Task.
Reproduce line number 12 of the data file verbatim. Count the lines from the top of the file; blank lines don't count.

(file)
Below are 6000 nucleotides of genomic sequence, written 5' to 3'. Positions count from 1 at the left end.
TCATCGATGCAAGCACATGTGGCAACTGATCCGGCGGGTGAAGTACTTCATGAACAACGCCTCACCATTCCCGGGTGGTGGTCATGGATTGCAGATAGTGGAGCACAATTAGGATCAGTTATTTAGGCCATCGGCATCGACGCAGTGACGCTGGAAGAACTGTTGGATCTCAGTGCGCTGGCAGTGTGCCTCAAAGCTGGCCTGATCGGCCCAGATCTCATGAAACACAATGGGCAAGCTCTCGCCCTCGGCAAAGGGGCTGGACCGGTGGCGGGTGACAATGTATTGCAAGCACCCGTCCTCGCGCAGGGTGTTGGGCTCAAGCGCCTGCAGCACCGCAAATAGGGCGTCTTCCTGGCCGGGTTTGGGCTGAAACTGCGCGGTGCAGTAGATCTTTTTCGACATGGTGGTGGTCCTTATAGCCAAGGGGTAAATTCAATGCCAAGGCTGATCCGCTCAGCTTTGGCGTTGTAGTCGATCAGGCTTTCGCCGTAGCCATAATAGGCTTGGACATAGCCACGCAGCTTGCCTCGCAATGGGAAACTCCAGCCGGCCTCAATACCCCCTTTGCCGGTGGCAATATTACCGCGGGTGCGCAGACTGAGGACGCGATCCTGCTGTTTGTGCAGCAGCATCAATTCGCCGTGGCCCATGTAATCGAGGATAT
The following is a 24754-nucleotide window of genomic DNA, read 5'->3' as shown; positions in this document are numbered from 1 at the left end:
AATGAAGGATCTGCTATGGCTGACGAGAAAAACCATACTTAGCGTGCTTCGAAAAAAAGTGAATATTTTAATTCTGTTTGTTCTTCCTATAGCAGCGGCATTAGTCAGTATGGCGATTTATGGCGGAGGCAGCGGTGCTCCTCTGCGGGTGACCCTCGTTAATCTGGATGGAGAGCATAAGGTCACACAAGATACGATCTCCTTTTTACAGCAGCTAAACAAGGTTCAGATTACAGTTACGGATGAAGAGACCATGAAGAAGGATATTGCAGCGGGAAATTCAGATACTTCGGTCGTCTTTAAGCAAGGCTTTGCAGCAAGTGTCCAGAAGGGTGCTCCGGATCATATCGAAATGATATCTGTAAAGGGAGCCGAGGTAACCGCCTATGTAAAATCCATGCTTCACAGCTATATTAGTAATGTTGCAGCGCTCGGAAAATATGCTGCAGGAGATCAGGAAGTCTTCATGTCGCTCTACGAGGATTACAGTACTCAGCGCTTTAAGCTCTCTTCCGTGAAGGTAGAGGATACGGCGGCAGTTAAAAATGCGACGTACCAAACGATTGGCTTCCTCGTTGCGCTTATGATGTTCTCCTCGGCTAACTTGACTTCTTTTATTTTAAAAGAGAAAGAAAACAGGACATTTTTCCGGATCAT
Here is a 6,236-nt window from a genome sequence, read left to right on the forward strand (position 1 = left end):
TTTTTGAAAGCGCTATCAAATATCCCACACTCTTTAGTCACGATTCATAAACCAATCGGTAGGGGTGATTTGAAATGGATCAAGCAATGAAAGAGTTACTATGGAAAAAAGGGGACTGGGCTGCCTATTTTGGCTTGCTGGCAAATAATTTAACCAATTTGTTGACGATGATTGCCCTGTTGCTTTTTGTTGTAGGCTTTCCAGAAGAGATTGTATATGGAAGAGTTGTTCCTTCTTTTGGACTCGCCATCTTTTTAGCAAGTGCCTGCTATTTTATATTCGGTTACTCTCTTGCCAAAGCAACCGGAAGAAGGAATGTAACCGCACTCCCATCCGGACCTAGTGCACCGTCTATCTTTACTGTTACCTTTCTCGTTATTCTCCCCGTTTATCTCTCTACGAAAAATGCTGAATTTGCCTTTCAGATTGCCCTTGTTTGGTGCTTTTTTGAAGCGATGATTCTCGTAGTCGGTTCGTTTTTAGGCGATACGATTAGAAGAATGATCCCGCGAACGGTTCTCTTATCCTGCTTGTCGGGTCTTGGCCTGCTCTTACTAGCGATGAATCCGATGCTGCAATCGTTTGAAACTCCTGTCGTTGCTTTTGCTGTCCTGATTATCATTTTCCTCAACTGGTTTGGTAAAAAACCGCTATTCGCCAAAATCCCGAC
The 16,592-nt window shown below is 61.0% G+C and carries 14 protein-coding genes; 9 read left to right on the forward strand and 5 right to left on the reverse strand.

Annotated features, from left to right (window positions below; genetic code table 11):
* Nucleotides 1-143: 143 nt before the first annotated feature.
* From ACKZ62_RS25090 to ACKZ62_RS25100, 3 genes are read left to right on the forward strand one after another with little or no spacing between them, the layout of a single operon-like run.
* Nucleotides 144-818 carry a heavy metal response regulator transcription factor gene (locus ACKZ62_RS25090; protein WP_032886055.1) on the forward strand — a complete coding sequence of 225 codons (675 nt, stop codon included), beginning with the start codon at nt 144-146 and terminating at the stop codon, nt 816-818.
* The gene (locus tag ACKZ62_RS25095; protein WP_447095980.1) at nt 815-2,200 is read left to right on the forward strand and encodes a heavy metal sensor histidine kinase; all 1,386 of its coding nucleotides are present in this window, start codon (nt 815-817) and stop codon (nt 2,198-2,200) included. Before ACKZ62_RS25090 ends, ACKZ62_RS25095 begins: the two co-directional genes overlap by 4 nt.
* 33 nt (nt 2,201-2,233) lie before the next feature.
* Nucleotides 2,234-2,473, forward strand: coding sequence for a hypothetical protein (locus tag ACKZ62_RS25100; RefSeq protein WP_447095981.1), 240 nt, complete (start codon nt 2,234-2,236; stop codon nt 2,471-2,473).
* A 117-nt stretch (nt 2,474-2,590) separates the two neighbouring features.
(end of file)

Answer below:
* The gene (locus tag ACKZ62_RS25095; protein WP_447095980.1) at nt 815-2,200 is read left to right on the forward strand and encodes a heavy metal sensor histidine kinase; all 1,386 of its coding nucleotides are present in this window, start codon (nt 815-817) and stop codon (nt 2,198-2,200) included. Before ACKZ62_RS25090 ends, ACKZ62_RS25095 begins: the two co-directional genes overlap by 4 nt.